Throughout it all, certainly from the stance his wife takes towards him, I detect frustration that he has let this drag on for so long without “turning his life around”, losing weight, getting fit, making his work set-up more ergonomic. All that post-hoc self-recrimination and crepuscular blame from others that goes on when tragedy strikes and our minds tell us that if we’d only done this or that, our pain and suffering might have been avoided. And yet, whatever fool he has been, and will continue to be, this foolishness is something we all do. I didn’t go to the dentist for a decade after an unpleasant root canal treatment. Avoidance, procrastination, burying our heads in the sand and refusing to see or tackle what is self-evident to everyone else, this is our bread and butter foolishness as far as the human animal species is concerned. Which is what makes those who throw their stony little tweets at everyone else who has failed them or themselves on a daily basis, a deliciously sad and farcical affair. We’re all living in glass houses. And those glass houses are sometimes called “our bodies”. [crash]
EXHIBIT FIVE: HERZOG/KINSKI
That is to say: the film maker Werner Herzog, and his “muse”, for want of a better word, Klaus Kinski.
So I thought it might be fun to watch Werner Herzog’s Fitzcarraldo, a film I have always known about, but never seen. And while I was at it, why not also download the Les Blank documentary about the making of Fitzcarraldo called Burden of Dreams.
If you don’t know Klaus Kinski who plays the eponymous fool in Fitzcarraldo, imagine a skinnier even more demented version of Boris Johnson: Boris Johnson as creepy, sex-crazed leader of a millennial cult. In the role of Brian Sweeney Fitzgerald, known to the Peruvian natives as Fitzcarraldo, Klaus Kinski as Fitz has the cock-eyed plan of dragging a three-story, 320 ton steamboat up an incredibly steep hill in order to access a grove of rubber trees which might he hopes make his fortune. The film is based on the story of Carlos Fermin Fitzcarrald, a real life rubber baron who at the height of the Amazon Rubber boom (1879-1912), disassembled a boat and had it carried in pieces across an isthmus from one river to the next.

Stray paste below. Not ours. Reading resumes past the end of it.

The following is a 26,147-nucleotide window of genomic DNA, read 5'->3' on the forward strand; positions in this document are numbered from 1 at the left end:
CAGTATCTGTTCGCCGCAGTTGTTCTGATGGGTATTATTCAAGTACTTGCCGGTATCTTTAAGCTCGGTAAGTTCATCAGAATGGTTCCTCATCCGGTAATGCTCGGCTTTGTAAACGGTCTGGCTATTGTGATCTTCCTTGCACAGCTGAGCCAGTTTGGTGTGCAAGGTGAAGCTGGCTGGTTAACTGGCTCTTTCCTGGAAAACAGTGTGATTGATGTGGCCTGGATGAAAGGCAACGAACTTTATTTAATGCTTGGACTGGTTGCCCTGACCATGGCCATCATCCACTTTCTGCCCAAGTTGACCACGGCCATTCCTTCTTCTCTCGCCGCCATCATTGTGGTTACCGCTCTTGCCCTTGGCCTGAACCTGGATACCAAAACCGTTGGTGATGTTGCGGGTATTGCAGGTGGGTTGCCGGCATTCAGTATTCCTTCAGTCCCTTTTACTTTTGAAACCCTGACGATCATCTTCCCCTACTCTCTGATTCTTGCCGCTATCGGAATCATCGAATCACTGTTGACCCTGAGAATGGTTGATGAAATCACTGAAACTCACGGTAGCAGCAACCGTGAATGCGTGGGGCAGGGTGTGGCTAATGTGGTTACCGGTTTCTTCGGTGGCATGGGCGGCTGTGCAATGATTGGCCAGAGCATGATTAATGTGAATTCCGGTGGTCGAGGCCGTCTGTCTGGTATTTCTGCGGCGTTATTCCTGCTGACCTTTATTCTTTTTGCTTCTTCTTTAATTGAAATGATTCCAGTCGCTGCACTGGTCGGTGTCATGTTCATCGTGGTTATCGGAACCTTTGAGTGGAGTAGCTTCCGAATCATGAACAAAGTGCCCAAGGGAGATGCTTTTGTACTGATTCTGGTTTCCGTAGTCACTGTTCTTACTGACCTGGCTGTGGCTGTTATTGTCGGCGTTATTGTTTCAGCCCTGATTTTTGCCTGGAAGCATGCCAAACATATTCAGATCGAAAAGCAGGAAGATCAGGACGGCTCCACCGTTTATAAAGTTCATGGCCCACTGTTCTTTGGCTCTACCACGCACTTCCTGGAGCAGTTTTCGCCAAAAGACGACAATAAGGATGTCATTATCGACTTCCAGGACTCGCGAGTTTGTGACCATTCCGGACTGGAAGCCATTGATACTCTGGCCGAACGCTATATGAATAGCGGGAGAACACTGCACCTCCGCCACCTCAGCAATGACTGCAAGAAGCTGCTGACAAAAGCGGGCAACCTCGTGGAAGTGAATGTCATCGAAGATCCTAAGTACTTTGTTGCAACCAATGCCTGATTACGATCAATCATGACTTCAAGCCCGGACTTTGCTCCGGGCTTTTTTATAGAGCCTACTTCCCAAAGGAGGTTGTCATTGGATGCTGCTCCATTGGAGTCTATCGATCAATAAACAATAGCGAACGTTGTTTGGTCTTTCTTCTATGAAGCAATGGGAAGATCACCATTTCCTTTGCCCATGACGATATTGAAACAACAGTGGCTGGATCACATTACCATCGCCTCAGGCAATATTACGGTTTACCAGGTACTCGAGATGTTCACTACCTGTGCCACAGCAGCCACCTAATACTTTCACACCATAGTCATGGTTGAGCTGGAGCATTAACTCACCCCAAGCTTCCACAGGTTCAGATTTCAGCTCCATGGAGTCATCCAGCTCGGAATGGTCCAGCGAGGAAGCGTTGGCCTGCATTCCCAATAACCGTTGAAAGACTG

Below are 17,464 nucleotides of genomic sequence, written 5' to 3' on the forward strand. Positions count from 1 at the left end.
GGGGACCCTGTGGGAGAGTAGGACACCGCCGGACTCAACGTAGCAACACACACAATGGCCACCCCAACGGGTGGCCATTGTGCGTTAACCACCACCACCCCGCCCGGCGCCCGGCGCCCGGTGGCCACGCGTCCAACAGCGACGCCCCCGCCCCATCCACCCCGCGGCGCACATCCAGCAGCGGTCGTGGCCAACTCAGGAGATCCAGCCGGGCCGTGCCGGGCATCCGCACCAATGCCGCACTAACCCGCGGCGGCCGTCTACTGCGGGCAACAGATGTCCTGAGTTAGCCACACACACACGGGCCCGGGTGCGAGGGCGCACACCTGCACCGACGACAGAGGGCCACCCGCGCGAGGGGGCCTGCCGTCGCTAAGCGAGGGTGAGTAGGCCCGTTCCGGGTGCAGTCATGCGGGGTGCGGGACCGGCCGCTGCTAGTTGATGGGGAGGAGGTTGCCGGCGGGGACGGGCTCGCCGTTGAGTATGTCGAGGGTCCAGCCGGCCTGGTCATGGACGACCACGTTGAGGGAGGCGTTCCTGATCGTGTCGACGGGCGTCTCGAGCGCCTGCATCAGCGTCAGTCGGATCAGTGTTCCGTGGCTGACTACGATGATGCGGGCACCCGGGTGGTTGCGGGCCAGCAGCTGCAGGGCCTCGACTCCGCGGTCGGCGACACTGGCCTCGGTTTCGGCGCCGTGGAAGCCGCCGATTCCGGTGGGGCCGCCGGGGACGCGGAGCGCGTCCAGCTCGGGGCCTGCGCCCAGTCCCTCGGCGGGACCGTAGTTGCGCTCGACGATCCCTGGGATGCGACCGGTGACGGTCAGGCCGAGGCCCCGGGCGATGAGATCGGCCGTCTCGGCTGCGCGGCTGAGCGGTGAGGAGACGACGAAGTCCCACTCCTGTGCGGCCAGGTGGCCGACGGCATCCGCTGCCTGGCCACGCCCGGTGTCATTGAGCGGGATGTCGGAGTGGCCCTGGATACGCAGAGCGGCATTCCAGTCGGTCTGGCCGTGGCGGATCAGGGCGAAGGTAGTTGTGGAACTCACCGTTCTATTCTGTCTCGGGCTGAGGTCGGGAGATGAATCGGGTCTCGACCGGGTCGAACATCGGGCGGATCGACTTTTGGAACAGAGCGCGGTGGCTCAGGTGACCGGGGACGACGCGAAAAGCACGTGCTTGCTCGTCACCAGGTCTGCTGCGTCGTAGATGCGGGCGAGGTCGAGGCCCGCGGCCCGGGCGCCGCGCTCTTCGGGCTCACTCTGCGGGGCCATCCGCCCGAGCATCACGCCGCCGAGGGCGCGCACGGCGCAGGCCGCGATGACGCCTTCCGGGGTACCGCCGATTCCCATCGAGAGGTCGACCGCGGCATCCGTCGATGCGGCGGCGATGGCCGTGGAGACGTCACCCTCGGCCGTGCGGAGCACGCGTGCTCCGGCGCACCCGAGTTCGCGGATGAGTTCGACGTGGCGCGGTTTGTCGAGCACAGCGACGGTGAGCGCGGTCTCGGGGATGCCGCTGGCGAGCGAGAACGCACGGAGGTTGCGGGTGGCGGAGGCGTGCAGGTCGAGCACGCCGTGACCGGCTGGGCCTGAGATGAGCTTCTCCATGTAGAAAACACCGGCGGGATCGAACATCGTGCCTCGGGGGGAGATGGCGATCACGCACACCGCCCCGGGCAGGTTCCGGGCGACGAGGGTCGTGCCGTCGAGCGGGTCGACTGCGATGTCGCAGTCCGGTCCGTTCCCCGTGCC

What drives Fitzcarraldo for the most part however is not what drives Johnson (sex, power, money – most likely in that order), but a more foolish kind of striving within the realm of “art”. For Fitz is obsessed with opera, and would like to use his rubber earnings to build an Opera House in Iquitos, a small city, East of the Andes, in the Amazon basin. In some way, although portrayed as a kind of get-rich-quick entrepreneur, he is also aligned with the the archetype of the artist or creative: the visionary fool who struggles to explain to those around them their need to manifest their life energies in this way. “There’s a thread you follow”, writes the poet, William Stafford, “It goes among / things that change. But it doesn’t change.”:
People wonder about what you are pursuing.
You have to explain about the thread.
But it is hard for others to see.
While you hold it you can’t get lost.
Tragedies happen; people get hurt
or die; and you suffer and get old.
Nothing you do can stop time’s unfolding.
You don’t ever let go of the thread.